“Am I disappointed that the bill was vetoed? Yes,” she said in a telephone interview after the announcement. “A lot of us worked very hard on it from both sides of the aisle. That being said, I’m going to reserve judgment on the overall rationale and the reason until I have a chance to review” the report.

The bills would have directed the Port Authority to file annual audits, protect whistle-blowers and require officials to appear before legislative committees. They also would have ordered the authority to hold at least six public hearings before raising tolls, required commissioners to file financial-disclosure statements and maintain records of all lobbying contacts, and made the authority subject to state open-records laws.

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Schepisi continues effort to keep Mercedes-Benz in NJ

Holly Schepisi

Source: Philadelphia Inquirer -

German luxury automobile maker Mercedes-Benz hasn’t even publicly said it’s considering moving its U.S. headquarters out of New Jersey, but some state officials are so concerned about the possibility they’re campaigning publicly to try to keep the company and its 1,000 jobs where they are.

The possibility of Mercedes-Benz USA, the U.S. marketing and distribution arm of Germany-based Daimler AG, moving from Montvale comes as the state is ramping up its tax incentives to bring companies in and keep those it already has.

A 2013 state law includes a tax break to keep car company headquarters in their current communities. That benefit could be worth about $15 million to Mercedes on top of millions of dollars in other incentives. It also could be used by several other car companies with U.S. headquarters in the state, including BMW, whose main North American office is about 2 miles from Mercedes’.

This year, the state has promised more than $2 billion in tax breaks to companies. Subaru of America agreed to stay, and the Philadelphia 76ers plan to move their offices and practice facility to Camden while continuing to play in Philadelphia, a short drive away.

At the same time, the state has lost some major businesses: Car rental giant The Hertz Corp. is moving to Estero, Florida, with the help of $85 million in tax breaks, and Bubble Wrap maker Sealed Air Corp. is moving to Charlotte, North Carolina, with the aid of $35 million in breaks.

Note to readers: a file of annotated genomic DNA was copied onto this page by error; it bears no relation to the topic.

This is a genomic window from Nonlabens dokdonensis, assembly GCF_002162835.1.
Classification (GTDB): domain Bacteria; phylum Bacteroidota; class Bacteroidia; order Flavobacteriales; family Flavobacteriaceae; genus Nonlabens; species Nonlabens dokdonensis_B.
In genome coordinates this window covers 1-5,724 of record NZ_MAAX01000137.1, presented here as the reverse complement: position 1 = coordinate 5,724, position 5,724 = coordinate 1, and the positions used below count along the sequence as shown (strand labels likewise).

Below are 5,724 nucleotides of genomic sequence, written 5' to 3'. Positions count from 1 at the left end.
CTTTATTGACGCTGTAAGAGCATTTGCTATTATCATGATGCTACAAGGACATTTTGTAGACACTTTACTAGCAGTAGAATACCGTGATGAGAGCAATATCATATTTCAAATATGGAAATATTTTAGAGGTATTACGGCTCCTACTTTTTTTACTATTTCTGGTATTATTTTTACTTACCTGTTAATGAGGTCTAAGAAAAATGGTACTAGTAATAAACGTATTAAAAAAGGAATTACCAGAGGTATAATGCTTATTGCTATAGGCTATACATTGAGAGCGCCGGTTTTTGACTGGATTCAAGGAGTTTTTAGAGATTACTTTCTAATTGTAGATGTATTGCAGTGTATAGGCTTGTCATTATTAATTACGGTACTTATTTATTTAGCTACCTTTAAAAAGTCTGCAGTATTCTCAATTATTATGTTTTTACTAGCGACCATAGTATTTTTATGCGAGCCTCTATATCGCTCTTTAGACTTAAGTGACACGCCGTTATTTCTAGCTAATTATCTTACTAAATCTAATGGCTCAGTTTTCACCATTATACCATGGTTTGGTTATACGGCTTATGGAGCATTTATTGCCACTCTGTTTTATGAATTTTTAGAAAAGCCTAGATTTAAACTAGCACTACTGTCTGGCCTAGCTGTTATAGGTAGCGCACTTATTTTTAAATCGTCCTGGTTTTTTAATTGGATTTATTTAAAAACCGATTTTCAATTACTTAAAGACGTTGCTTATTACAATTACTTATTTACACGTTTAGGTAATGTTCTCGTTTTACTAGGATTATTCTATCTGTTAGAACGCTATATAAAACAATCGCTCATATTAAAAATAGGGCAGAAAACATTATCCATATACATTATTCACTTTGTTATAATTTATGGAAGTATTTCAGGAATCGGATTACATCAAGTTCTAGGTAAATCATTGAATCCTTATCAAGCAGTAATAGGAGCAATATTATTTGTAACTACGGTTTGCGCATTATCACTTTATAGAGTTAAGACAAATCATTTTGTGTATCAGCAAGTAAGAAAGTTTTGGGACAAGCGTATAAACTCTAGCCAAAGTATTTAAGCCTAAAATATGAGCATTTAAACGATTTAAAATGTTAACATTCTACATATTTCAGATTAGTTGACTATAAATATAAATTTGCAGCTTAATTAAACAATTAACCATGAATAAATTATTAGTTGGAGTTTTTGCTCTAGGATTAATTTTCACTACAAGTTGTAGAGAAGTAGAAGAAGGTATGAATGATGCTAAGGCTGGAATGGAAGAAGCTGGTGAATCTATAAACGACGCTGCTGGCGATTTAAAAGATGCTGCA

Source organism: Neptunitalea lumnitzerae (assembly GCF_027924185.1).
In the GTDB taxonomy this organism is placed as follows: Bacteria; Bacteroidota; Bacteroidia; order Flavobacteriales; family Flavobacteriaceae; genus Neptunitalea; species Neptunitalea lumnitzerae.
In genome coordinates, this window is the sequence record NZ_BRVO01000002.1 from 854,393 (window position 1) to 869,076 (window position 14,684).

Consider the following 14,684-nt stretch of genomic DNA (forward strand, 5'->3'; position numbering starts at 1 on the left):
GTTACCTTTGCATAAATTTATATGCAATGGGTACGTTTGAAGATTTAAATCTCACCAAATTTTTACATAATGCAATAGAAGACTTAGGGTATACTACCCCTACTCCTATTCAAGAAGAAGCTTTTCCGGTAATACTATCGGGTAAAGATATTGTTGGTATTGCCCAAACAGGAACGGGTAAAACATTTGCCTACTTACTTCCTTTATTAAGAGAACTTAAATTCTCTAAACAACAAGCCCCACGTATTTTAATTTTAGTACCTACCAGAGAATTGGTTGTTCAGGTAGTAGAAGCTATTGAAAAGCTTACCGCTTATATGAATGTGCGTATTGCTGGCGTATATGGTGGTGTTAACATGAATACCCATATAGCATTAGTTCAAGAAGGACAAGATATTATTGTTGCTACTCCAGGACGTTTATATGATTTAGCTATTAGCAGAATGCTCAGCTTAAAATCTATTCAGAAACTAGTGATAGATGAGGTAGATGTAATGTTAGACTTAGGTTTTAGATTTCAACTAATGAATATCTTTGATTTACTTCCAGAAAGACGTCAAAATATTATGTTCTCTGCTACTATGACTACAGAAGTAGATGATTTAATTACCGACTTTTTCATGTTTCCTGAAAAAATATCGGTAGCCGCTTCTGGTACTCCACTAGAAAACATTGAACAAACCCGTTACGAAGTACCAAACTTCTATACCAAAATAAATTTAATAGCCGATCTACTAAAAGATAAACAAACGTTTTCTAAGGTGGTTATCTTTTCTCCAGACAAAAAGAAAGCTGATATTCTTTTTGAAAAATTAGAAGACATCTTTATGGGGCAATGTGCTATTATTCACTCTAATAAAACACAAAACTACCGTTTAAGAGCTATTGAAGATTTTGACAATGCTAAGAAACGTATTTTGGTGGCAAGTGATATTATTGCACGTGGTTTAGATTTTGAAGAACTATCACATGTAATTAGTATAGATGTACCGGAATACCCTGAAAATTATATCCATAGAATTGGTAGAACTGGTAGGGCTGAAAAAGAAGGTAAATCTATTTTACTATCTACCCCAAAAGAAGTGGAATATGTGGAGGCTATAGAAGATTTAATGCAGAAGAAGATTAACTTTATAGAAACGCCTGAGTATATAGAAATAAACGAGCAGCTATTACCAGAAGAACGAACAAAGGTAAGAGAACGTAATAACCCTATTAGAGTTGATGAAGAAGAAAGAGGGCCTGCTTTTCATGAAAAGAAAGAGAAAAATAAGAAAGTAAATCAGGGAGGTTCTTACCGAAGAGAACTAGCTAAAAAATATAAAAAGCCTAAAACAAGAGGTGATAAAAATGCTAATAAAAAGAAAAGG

The three state lawmakers who represent the district where Mercedes is located wrote a letter to the company asking it to stay.

One of them, Assemblywoman Holly Schepisi, a Republican from River Vale, said she has been speaking with Mercedes executives about incentives to stay and expects the company to make an announcement about its plans in the coming weeks.

“It’s something where it goes well beyond just the loss of those jobs,” Schepisi said this week. “You’re talking about the impact it would have on the small businesses in the area – restaurants, dry cleaners, cleaning crews.”

A billboard company, at Schepisi’s behest, donated digital ad space on four signs proclaiming Bergen County loves Mercedes-Benz, among the largest employers in the state’s most populous county.

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Schepisi, officials move to save Mercedes Benz jobs

Source: The Star-Ledger -

Mercedes-Benz has hired commercial real estate juggernaut CBRE Group, Inc. to help it find a new home as it considers leaving New Jersey, according to sources with direct knowledge of the action.

The German luxury car manufacturer has been based in Montvale since 1972, and employs more than 1,000 people in the state. The sources spoke to NJ Advance Media on the condition of anonymity because they were not authorized to discuss details of the negotiations.